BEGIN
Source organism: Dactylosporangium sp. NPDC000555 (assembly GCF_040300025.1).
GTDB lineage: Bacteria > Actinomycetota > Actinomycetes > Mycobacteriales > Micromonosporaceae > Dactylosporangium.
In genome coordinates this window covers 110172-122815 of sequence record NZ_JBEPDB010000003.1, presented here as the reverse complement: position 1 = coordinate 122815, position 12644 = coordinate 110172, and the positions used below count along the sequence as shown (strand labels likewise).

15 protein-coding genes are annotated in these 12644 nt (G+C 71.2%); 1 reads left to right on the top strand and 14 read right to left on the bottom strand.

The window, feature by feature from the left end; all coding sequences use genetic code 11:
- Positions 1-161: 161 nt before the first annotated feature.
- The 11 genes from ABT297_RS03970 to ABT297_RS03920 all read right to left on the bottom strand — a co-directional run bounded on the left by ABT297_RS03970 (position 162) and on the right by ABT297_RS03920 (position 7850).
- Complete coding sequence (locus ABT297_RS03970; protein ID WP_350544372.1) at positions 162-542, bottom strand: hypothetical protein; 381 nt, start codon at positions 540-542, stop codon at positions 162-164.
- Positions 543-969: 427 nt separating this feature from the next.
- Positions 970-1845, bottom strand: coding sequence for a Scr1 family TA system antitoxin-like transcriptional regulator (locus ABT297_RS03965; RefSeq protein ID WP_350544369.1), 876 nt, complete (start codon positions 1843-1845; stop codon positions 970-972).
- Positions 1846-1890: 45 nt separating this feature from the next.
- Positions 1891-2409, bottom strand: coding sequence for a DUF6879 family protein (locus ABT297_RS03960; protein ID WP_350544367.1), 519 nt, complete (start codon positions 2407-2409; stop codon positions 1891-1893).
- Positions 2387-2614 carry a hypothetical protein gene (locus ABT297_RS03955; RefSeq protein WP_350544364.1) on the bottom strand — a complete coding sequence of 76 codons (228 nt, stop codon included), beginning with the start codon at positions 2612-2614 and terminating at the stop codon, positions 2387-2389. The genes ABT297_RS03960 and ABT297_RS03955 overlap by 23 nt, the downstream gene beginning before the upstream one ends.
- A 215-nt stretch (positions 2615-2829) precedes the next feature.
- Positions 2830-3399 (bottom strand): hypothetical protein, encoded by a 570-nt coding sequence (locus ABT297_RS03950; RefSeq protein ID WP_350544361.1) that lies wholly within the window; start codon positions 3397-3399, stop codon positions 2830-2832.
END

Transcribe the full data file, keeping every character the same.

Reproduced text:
Source organism: Dactylosporangium sp. NPDC000555 (assembly GCF_040300025.1).
GTDB lineage: Bacteria > Actinomycetota > Actinomycetes > Mycobacteriales > Micromonosporaceae > Dactylosporangium.
In genome coordinates this window covers 110172-122815 of sequence record NZ_JBEPDB010000003.1, presented here as the reverse complement: position 1 = coordinate 122815, position 12644 = coordinate 110172, and the positions used below count along the sequence as shown (strand labels likewise).

15 protein-coding genes are annotated in these 12644 nt (G+C 71.2%); 1 reads left to right on the top strand and 14 read right to left on the bottom strand.

The window, feature by feature from the left end; all coding sequences use genetic code 11:
- Positions 1-161: 161 nt before the first annotated feature.
- The 11 genes from ABT297_RS03970 to ABT297_RS03920 all read right to left on the bottom strand — a co-directional run bounded on the left by ABT297_RS03970 (position 162) and on the right by ABT297_RS03920 (position 7850).
- Complete coding sequence (locus ABT297_RS03970; protein ID WP_350544372.1) at positions 162-542, bottom strand: hypothetical protein; 381 nt, start codon at positions 540-542, stop codon at positions 162-164.
- Positions 543-969: 427 nt separating this feature from the next.
- Positions 970-1845, bottom strand: coding sequence for a Scr1 family TA system antitoxin-like transcriptional regulator (locus ABT297_RS03965; RefSeq protein ID WP_350544369.1), 876 nt, complete (start codon positions 1843-1845; stop codon positions 970-972).
- Positions 1846-1890: 45 nt separating this feature from the next.
- Positions 1891-2409, bottom strand: coding sequence for a DUF6879 family protein (locus ABT297_RS03960; protein ID WP_350544367.1), 519 nt, complete (start codon positions 2407-2409; stop codon positions 1891-1893).
- Positions 2387-2614 carry a hypothetical protein gene (locus ABT297_RS03955; RefSeq protein WP_350544364.1) on the bottom strand — a complete coding sequence of 76 codons (228 nt, stop codon included), beginning with the start codon at positions 2612-2614 and terminating at the stop codon, positions 2387-2389. The genes ABT297_RS03960 and ABT297_RS03955 overlap by 23 nt, the downstream gene beginning before the upstream one ends.
- A 215-nt stretch (positions 2615-2829) precedes the next feature.
- Positions 2830-3399 (bottom strand): hypothetical protein, encoded by a 570-nt coding sequence (locus ABT297_RS03950; RefSeq protein ID WP_350544361.1) that lies wholly within the window; start codon positions 3397-3399, stop codon positions 2830-2832.